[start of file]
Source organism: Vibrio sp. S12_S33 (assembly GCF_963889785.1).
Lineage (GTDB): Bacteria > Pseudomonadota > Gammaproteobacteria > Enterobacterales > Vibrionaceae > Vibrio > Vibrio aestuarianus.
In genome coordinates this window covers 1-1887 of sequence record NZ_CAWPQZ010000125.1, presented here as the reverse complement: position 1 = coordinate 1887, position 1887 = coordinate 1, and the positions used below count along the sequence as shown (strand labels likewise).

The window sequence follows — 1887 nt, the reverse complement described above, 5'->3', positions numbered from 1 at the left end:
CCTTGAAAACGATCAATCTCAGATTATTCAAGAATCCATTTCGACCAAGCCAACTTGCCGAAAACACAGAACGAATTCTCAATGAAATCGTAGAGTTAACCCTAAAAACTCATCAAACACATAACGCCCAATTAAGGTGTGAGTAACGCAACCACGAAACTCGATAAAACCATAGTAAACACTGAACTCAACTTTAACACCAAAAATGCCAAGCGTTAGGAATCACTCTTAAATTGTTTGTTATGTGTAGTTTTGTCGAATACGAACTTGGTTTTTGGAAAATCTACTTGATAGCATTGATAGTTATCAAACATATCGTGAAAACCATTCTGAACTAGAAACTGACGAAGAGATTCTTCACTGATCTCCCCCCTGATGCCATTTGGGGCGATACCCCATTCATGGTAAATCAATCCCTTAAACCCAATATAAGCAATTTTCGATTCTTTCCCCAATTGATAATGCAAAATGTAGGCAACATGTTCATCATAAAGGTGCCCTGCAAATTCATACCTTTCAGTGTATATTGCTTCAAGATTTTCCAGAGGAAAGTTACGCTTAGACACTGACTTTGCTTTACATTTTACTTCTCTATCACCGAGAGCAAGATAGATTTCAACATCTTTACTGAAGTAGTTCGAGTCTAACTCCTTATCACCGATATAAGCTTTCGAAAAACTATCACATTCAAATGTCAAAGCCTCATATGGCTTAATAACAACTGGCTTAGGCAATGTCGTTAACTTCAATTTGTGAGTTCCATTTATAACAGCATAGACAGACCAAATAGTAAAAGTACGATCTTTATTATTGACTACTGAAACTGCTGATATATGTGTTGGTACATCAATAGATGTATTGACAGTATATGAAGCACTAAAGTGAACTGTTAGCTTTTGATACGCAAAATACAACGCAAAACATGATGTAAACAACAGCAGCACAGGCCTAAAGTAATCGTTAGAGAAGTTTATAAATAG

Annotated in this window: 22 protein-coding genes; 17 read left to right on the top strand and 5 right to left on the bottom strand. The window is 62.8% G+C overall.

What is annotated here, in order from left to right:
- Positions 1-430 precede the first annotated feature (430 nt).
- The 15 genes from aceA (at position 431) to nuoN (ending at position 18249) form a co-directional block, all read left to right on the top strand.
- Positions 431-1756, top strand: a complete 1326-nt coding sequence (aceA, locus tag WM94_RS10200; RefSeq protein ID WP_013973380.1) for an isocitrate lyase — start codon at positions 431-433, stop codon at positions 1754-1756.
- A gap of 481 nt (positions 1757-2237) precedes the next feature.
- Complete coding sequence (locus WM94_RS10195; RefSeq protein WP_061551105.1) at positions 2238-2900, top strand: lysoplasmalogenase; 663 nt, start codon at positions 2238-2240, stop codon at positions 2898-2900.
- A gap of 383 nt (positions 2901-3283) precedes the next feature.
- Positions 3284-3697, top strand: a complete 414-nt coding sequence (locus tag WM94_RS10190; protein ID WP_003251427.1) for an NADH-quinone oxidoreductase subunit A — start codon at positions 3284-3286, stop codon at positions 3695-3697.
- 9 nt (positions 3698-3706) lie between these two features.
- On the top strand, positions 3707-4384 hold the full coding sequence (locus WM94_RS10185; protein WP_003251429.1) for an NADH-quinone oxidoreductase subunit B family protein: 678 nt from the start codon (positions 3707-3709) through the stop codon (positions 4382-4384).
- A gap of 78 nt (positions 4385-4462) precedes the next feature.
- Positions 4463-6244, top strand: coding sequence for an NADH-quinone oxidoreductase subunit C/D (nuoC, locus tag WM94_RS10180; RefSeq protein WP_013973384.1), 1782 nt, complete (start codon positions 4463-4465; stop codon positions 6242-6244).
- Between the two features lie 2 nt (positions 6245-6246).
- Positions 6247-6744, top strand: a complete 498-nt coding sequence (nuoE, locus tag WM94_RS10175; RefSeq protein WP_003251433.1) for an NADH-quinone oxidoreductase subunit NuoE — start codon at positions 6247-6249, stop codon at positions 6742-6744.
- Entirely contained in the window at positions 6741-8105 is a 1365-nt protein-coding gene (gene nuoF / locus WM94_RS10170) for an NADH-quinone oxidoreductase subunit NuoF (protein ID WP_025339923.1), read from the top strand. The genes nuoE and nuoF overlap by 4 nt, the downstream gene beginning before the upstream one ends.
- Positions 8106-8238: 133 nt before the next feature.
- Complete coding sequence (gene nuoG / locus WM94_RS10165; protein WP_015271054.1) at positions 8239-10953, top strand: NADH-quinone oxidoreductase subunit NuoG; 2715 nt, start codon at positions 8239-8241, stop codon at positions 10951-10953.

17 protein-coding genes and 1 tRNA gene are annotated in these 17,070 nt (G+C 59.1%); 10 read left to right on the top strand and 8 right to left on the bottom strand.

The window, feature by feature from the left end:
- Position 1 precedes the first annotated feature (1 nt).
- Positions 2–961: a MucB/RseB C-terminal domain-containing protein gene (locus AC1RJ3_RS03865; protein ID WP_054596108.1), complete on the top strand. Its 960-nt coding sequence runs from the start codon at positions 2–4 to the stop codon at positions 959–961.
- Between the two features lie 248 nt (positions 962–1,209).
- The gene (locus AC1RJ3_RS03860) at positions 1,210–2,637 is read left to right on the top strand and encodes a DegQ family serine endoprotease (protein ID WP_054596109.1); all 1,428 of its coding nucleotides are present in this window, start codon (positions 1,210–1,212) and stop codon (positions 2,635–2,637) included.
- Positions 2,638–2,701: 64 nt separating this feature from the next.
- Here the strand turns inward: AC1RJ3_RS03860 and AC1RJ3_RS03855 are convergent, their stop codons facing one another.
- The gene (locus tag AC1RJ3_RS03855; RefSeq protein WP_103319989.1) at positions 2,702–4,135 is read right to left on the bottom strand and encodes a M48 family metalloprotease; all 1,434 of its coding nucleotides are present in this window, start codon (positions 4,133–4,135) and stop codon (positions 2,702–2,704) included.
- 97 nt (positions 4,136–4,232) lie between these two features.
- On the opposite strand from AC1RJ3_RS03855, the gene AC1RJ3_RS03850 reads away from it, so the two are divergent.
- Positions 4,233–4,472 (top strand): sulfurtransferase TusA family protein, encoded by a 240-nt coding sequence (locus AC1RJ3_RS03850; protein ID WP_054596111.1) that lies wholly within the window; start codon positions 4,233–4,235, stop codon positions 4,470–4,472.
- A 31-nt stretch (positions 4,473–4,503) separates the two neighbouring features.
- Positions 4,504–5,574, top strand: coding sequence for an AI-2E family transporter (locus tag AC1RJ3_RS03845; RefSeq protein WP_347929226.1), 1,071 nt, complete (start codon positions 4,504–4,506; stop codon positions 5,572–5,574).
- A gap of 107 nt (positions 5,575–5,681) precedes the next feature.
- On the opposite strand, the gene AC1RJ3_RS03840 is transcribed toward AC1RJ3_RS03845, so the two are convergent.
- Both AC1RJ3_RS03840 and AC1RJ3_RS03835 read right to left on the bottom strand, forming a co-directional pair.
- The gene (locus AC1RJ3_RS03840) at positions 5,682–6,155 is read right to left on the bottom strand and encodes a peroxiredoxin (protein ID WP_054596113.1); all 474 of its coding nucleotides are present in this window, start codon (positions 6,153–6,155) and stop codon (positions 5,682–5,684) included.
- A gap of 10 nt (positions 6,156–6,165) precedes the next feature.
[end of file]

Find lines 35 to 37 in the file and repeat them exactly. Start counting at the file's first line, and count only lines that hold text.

- Positions 4,233–4,472 (top strand): sulfurtransferase TusA family protein, encoded by a 240-nt coding sequence (locus AC1RJ3_RS03850; protein ID WP_054596111.1) that lies wholly within the window; start codon positions 4,233–4,235, stop codon positions 4,470–4,472.
- A 31-nt stretch (positions 4,473–4,503) separates the two neighbouring features.
- Positions 4,504–5,574, top strand: coding sequence for an AI-2E family transporter (locus tag AC1RJ3_RS03845; RefSeq protein WP_347929226.1), 1,071 nt, complete (start codon positions 4,504–4,506; stop codon positions 5,572–5,574).